On rainy days the class completes activities from the Shared Table such as propagating plants, researching worm farms, creating botanical drawings, and making paper planting pots. Before COVID the class would also head out on a field trip to the Royal Botanic Gardens in Melbourne, to take part in its sustainability program.
Angela also makes sure to weave careers training into the subject, setting an assignment for students where they are required to research different types of jobs available in the gardening industry. “They get on the job forums and research arborists, botanists, landscape architects, and horticulturists. Then they are asked to choose one and research the salary for that job, how they would get work in the industry, what kind of TAFE or university degree is required, how much that training would cost, and how to apply.”
Kitchen Garden Program in Food Technology
The kitchen garden in bloom at Caloundra State High School
All Year 7 students at Caloundra State High School on the Sunshine Coast get the chance to experience 6-7 weeks in the Kitchen Garden Program, as part of the school’s Food Technology subject. They gain experience both growing and cooking food, as well as time spent sharing meals with their classmates.
The garden, which is also used by the school’s Inclusive Learning unit, has a high rotation of leafy greens, grown from seeds collected by the students themselves.
The school’s specialist educator and garden manager, Jack Varney, lets students get creative about construction in the space, giving them minimal instructions. “The students often ask me how to do something, but I’ll say I don’t know, and leave it to them.” For example, he brings in bamboo stakes from home and gets them to work out how to build a trellis.
Student engagement and retention
At Heywood & District Secondary College in Victoria the Kitchen Garden Program forms a key part of the school’s Hands On Learning program, which aims to prevent students leaving school early. It does this by creating a diverse range of opportunities for young people to discover their talents and experience success at school – even if that means going outside of the regular curriculum.
According to specialist teacher, Gregg Housden, “We’ve been using the Hands On Learning students to do the bulk of the work in getting our kitchen garden up. We’re also working with one of the wind technology companies in the area to develop a community garden.”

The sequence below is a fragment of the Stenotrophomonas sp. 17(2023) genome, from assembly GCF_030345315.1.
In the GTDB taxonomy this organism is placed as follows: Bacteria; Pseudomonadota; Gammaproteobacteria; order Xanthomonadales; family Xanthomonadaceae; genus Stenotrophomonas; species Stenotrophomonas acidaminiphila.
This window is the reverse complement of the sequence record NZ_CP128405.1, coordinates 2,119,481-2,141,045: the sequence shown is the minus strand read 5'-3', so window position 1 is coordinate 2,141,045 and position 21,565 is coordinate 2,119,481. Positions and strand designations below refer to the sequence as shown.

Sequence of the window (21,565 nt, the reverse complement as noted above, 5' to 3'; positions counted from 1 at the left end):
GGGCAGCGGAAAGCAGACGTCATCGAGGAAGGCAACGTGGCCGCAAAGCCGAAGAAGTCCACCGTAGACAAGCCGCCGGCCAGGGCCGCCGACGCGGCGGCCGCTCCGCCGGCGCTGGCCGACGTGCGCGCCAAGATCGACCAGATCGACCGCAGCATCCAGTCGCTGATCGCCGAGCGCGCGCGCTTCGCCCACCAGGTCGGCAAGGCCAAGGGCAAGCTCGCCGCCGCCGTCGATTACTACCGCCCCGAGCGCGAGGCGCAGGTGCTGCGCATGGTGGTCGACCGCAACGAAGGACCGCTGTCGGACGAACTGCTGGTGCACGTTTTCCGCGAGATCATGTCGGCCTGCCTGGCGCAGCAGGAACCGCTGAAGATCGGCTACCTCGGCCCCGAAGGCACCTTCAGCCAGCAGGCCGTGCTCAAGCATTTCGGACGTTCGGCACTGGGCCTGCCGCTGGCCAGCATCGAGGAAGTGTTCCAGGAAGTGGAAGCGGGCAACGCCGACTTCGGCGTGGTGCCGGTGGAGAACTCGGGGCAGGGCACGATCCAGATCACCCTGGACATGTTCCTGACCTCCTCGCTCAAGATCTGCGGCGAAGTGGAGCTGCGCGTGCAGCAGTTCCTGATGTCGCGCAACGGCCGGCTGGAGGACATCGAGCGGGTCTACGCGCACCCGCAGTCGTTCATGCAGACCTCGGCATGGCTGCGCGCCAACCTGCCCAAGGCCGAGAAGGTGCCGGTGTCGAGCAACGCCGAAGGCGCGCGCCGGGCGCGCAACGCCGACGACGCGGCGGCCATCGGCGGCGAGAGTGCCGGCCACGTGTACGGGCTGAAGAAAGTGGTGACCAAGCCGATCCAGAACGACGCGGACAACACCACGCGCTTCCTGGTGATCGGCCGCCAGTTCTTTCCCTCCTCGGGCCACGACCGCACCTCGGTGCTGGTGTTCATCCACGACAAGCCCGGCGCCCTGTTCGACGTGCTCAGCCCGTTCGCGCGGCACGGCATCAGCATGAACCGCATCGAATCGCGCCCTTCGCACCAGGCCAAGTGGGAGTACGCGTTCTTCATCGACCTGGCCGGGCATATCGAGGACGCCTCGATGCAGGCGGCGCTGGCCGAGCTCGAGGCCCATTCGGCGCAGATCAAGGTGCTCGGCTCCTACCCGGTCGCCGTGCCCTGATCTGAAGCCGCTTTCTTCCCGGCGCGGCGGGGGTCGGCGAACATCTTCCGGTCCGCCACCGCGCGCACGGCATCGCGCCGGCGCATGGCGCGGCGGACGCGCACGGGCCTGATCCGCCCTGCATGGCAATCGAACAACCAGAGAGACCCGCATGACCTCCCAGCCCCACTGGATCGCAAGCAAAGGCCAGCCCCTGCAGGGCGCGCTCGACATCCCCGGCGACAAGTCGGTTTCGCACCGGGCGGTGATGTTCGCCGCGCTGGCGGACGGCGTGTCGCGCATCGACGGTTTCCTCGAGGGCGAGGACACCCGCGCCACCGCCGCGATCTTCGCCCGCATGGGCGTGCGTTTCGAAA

One of the biggest achievements of the program was when one of the students leapfrogged to a position as a horticultural assistant with the local Portland Council, where he is currently completing a school-based apprenticeship in their botanical gardens.
“We got him out in the garden, and he decided that was the path he wanted to take,” explains Gregg. “This kid has found something that he can do that is hands on, that gives him pleasure. And the role of the garden, and the experience of hands-on learning, has made him employable when he leaves us – and that’s what it’s all about.”
Heywood’s Technology and Hands On Learning Teacher, Elly Colley, reports that the role is going well, and has let us know the student is in the process of applying for an apprenticeship with the Council. “For someone of few words he loves to talk about his work in the garden. A number of skills he learnt with us working on setting up our kitchen garden have been a big part of his confidence working at the council.”
Interested in setting up a Kitchen Garden Program in your own Secondary Years school? Join one of our free online information sessions or visit our membership page for more info. You can also call our Support Team for a chat on 13000 SAKGF (13000 72543).
To learn how the Kitchen Garden Program can be adapted to fit the unique needs of your school, book a one-on-one catch-up with the Foundation’s Secondary Years Project Officer, Vivienne Holman.